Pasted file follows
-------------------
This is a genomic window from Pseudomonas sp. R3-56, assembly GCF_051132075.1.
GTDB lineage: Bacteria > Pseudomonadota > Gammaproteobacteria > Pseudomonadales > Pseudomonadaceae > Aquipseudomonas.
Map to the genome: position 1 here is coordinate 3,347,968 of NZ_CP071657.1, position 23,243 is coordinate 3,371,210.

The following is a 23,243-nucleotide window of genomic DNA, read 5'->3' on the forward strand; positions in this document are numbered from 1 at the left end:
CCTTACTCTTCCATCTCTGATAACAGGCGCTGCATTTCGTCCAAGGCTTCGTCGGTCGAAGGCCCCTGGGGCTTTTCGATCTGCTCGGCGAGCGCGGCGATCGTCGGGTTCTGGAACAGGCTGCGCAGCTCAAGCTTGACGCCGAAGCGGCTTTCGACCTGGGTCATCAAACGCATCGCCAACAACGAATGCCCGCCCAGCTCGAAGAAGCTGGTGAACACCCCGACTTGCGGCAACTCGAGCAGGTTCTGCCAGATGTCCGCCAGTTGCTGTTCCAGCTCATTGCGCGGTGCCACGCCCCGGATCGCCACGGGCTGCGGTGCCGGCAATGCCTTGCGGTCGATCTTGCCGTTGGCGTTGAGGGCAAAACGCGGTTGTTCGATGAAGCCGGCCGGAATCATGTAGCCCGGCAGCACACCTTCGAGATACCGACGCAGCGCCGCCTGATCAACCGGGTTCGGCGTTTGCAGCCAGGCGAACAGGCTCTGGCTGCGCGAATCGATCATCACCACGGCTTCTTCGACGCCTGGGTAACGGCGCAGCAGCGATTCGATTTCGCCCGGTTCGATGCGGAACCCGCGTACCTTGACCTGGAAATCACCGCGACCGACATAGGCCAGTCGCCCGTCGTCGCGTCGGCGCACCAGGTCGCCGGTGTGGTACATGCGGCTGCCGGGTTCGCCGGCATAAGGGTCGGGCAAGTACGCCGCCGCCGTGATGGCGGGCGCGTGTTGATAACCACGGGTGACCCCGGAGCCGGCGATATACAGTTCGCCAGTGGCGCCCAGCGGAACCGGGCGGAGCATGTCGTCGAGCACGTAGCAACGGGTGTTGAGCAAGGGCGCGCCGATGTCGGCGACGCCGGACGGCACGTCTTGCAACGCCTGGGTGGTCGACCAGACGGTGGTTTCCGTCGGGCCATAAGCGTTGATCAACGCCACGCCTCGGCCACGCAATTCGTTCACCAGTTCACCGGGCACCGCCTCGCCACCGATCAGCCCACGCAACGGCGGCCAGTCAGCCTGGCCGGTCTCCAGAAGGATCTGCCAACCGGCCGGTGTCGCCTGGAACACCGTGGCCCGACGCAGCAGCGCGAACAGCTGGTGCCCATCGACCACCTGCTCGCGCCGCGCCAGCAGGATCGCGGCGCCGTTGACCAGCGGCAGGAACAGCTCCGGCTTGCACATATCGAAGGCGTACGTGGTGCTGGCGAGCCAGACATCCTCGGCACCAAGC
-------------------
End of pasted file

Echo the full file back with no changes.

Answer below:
This is a genomic window from Pseudomonas sp. R3-56, assembly GCF_051132075.1.
GTDB lineage: Bacteria > Pseudomonadota > Gammaproteobacteria > Pseudomonadales > Pseudomonadaceae > Aquipseudomonas.
Map to the genome: position 1 here is coordinate 3,347,968 of NZ_CP071657.1, position 23,243 is coordinate 3,371,210.

The following is a 23,243-nucleotide window of genomic DNA, read 5'->3' on the forward strand; positions in this document are numbered from 1 at the left end:
CCTTACTCTTCCATCTCTGATAACAGGCGCTGCATTTCGTCCAAGGCTTCGTCGGTCGAAGGCCCCTGGGGCTTTTCGATCTGCTCGGCGAGCGCGGCGATCGTCGGGTTCTGGAACAGGCTGCGCAGCTCAAGCTTGACGCCGAAGCGGCTTTCGACCTGGGTCATCAAACGCATCGCCAACAACGAATGCCCGCCCAGCTCGAAGAAGCTGGTGAACACCCCGACTTGCGGCAACTCGAGCAGGTTCTGCCAGATGTCCGCCAGTTGCTGTTCCAGCTCATTGCGCGGTGCCACGCCCCGGATCGCCACGGGCTGCGGTGCCGGCAATGCCTTGCGGTCGATCTTGCCGTTGGCGTTGAGGGCAAAACGCGGTTGTTCGATGAAGCCGGCCGGAATCATGTAGCCCGGCAGCACACCTTCGAGATACCGACGCAGCGCCGCCTGATCAACCGGGTTCGGCGTTTGCAGCCAGGCGAACAGGCTCTGGCTGCGCGAATCGATCATCACCACGGCTTCTTCGACGCCTGGGTAACGGCGCAGCAGCGATTCGATTTCGCCCGGTTCGATGCGGAACCCGCGTACCTTGACCTGGAAATCACCGCGACCGACATAGGCCAGTCGCCCGTCGTCGCGTCGGCGCACCAGGTCGCCGGTGTGGTACATGCGGCTGCCGGGTTCGCCGGCATAAGGGTCGGGCAAGTACGCCGCCGCCGTGATGGCGGGCGCGTGTTGATAACCACGGGTGACCCCGGAGCCGGCGATATACAGTTCGCCAGTGGCGCCCAGCGGAACCGGGCGGAGCATGTCGTCGAGCACGTAGCAACGGGTGTTGAGCAAGGGCGCGCCGATGTCGGCGACGCCGGACGGCACGTCTTGCAACGCCTGGGTGGTCGACCAGACGGTGGTTTCCGTCGGGCCATAAGCGTTGATCAACGCCACGCCTCGGCCACGCAATTCGTTCACCAGTTCACCGGGCACCGCCTCGCCACCGATCAGCCCACGCAACGGCGGCCAGTCAGCCTGGCCGGTCTCCAGAAGGATCTGCCAACCGGCCGGTGTCGCCTGGAACACCGTGGCCCGACGCAGCAGCGCGAACAGCTGGTGCCCATCGACCACCTGCTCGCGCCGCGCCAGCAGGATCGCGGCGCCGTTGACCAGCGGCAGGAACAGCTCCGGCTTGCACATATCGAAGGCGTACGTGGTGCTGGCGAGCCAGACATCCTCGGCACCAAGC